Australian journalist detained in China


AN Australian journalist has been detained in China, in a troubling development amid mounting tensions between the two countries.

It comes just weeks after authorities warned there could be arbitrary detention of Australia citizens in China, our largest trading partner.

The journalist, Cheng Lei, is an anchor on the state-owned China Global Television Network, which has since taken down her profile from its website.

She had studied Commerce at the University of Queensland, graduating in 1995.


Cheng Lei, Australian anchor for China's government-run English news channel CGTN, detained in Beijing. Picture: ABC
Cheng Lei, Australian anchor for China's government-run English news channel CGTN, detained in Beijing. Picture: ABC

It will provide a new range of challenges for the already troubled relationship between Beijing and Canberra.

The Australia Government has not indicated yet with regards to what, or if, she has been charged.

Foreign Minister Marise Payne last night confirmed Ms Cheng had been detained for more than two weeks.

"Formal notification was received on 14 August 2020 from Chinese authorities of her detention," Ms Payne said.

"Australian officials had an initial consular visit with Ms Cheng at a detention facility via video link on 27 August and will continue to provide assistance and support to her and her family."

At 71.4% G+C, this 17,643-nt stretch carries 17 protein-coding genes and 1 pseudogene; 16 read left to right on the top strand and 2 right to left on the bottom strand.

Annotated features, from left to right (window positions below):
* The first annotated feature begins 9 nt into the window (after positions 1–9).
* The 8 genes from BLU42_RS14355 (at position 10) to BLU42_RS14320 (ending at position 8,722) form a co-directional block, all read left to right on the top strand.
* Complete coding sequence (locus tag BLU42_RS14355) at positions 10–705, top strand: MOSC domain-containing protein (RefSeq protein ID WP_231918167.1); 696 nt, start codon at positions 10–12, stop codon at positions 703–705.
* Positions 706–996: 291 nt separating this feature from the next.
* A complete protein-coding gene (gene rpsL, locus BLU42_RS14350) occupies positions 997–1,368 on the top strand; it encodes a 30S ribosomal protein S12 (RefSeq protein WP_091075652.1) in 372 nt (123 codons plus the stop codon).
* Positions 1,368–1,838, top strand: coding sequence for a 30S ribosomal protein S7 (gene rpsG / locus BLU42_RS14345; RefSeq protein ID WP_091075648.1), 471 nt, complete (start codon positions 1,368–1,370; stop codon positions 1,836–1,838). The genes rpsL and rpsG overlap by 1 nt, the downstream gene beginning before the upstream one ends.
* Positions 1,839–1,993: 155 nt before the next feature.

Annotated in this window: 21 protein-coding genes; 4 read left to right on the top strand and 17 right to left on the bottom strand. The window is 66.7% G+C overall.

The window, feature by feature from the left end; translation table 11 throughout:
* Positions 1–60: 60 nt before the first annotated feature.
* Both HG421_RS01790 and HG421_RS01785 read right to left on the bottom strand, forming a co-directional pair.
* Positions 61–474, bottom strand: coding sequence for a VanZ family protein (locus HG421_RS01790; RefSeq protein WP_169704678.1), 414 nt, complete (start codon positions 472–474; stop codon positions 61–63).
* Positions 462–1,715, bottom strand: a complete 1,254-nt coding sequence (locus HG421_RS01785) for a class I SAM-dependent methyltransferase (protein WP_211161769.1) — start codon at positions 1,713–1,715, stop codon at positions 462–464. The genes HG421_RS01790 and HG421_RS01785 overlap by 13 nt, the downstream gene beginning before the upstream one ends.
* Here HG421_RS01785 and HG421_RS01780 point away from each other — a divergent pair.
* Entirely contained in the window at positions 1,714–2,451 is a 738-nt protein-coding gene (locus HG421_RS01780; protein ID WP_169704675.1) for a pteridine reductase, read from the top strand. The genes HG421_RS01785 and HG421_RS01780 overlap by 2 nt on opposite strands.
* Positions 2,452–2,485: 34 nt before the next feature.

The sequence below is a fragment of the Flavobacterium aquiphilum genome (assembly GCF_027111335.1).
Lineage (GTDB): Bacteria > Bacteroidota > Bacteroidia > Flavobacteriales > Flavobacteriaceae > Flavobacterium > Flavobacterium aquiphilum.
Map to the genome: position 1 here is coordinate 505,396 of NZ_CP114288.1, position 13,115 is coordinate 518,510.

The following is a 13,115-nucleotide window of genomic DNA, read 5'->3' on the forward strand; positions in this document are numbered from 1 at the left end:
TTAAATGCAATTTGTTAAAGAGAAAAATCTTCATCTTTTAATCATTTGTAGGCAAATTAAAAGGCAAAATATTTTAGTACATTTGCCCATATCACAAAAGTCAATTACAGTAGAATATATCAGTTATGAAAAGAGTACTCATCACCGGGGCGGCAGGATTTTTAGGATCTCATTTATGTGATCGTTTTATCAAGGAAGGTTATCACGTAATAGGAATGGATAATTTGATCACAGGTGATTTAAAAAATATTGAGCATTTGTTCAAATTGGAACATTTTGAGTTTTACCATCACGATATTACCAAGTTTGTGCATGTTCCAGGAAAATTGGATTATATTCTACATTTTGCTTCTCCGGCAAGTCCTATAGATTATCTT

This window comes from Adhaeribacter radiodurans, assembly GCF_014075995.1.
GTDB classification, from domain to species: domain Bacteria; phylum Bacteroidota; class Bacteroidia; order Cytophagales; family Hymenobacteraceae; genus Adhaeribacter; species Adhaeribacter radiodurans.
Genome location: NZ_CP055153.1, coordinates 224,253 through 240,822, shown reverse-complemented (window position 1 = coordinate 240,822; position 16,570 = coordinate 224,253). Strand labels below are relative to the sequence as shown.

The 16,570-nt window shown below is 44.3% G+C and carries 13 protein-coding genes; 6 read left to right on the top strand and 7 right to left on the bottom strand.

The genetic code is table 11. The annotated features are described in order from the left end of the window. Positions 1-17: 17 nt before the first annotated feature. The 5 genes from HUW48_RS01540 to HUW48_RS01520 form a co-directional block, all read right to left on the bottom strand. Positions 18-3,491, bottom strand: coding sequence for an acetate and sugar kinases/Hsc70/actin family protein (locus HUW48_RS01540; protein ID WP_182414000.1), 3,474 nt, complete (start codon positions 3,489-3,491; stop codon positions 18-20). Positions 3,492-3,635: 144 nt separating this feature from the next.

She said further comment could not be provided due to privacy obligations.

In a video posted to YouTube by an Australian Government organisation Australia Global Alumni, Ms Cheng describes her enjoyment of journalism and working with CGTV.

"China is one of those subjects that can be talked up or talked down any of a number of notches, depending on the person's knowledge and experience," she says in the video from May 2018.

On July 8, Department of Foreign Affairs and Trade have said foreigners in China had been detained on "national security" grounds and warned Australians could be detained without reason.

The warning had some China security experts in Australia suggest the warning was due to increased concerns of "hostage diplomacy".

At the time, China's foreign ministry spokesman Zhao Lijian said people had "no need to worry" if they followed the law.

"I can tell you that as a principle, the Chinese government always protects the safety and legitimate rights and interests of foreign nationals in China," Mr Zhao said.

"There is no need to worry at all as long as they abide by laws and regulations."




Originally published as Australian journalist detained in China